In recent years, the wearing of the full-face veil or burqa/niqab has proved a controversial issue in many multi-cultural European societies. Focussing on the socio-legal and human rights angle, this volume provides a useful comparative perspective on how the issue has been dealt with across a range of European states as well as at European institutional level. In so doing, the work draws a theoretical framework for the place of religion between public and private space. With contributions from leading experts from law, sociology and politics, the book presents a comparative and interdisciplinary approach to one of the most contentious and symbolic issues of recent times.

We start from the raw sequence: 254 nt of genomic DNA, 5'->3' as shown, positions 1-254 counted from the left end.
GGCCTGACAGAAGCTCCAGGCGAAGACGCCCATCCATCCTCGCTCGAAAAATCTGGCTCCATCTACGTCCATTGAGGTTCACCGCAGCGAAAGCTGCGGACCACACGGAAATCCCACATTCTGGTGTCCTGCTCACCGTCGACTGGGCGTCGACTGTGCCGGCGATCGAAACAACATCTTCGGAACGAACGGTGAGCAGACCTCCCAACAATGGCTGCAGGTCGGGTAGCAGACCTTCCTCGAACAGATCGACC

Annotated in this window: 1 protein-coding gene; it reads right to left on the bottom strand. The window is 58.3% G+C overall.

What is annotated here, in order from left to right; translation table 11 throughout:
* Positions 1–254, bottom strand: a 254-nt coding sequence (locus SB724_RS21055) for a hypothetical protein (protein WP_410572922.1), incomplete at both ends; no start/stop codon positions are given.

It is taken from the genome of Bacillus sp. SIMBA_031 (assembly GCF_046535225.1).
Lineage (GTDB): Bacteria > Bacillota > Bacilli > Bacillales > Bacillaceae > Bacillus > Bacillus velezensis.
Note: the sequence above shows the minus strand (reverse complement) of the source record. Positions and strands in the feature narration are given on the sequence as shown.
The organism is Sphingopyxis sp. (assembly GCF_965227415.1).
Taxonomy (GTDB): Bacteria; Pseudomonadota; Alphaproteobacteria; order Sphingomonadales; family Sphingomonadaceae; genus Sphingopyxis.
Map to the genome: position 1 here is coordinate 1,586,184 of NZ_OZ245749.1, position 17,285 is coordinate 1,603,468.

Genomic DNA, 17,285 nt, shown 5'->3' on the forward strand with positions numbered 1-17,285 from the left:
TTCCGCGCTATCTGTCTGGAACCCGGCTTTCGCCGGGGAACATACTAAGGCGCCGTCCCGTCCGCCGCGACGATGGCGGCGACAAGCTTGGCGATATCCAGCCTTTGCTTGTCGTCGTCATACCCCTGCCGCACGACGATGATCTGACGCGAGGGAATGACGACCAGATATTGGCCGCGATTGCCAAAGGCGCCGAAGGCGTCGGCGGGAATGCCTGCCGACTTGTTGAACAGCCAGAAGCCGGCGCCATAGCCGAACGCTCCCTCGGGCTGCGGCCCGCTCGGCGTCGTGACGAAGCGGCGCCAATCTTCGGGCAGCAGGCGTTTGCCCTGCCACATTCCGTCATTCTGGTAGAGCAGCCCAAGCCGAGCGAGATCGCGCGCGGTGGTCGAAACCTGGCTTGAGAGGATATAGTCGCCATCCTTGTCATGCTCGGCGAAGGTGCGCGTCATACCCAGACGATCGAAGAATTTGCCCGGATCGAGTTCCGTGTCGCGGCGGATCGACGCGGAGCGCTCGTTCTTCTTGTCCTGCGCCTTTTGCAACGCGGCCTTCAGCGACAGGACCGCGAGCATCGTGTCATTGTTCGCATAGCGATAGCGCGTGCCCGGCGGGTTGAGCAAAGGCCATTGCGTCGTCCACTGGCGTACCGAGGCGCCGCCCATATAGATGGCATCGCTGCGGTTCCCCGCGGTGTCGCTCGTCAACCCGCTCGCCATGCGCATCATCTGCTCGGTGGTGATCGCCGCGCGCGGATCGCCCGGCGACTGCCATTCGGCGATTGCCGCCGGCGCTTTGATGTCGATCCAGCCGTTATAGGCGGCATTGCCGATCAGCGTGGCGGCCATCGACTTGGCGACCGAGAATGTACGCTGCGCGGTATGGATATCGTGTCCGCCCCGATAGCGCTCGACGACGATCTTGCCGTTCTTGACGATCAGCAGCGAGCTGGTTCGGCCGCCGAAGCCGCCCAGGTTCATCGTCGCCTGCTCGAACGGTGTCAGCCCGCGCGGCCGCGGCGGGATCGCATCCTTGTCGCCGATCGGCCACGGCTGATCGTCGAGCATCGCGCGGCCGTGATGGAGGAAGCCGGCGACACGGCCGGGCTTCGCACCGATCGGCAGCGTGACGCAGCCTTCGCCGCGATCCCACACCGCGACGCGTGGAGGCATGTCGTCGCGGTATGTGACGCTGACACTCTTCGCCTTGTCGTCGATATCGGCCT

’This book poses a substantial challenge to those who would limit religious freedom in Europe by banning Muslim women's full-face covering, commonly called burqa. The authors place the legal issues in a broader political, social and cultural context. In so doing, they expose the questionable grounds for banning the burqa in France and Belgium and of proposals elsewhere.’ JÃ¸rgen S. Nielsen, University of Copenhagen, Denmark ’This volume is a milestone of legal and sociological research regarding one of the most heated European debates on religion in public space. It follows a most welcome and urgently needed pragmatic approach in accordance with European guarantees of human rights - a benchmark for future reflections.’ Mathias Rohe, Friedrich-Alexander-UniversitÃ¤t Erlangen-NÃ¼rnberg, Germany ’…this book is a useful reference to the regulation of the burqa in Europe, including contributions by scholars who are knowledgeable about the situation in the countries about which they write.’ Journal of Contemporary Religion '… this book will appeal to scholars with an interest in Islam and human rights. Its thorough legal discussion of this controversy in Europe enables the reader to gain a wider perspective than would be afforded by a monograph about a specific national context. On the other hand, it could also be effectively used as a reference text by sociologists hoping to situate their own case-study analyses within a legal framework.' American Journal of Islamic Social Sciences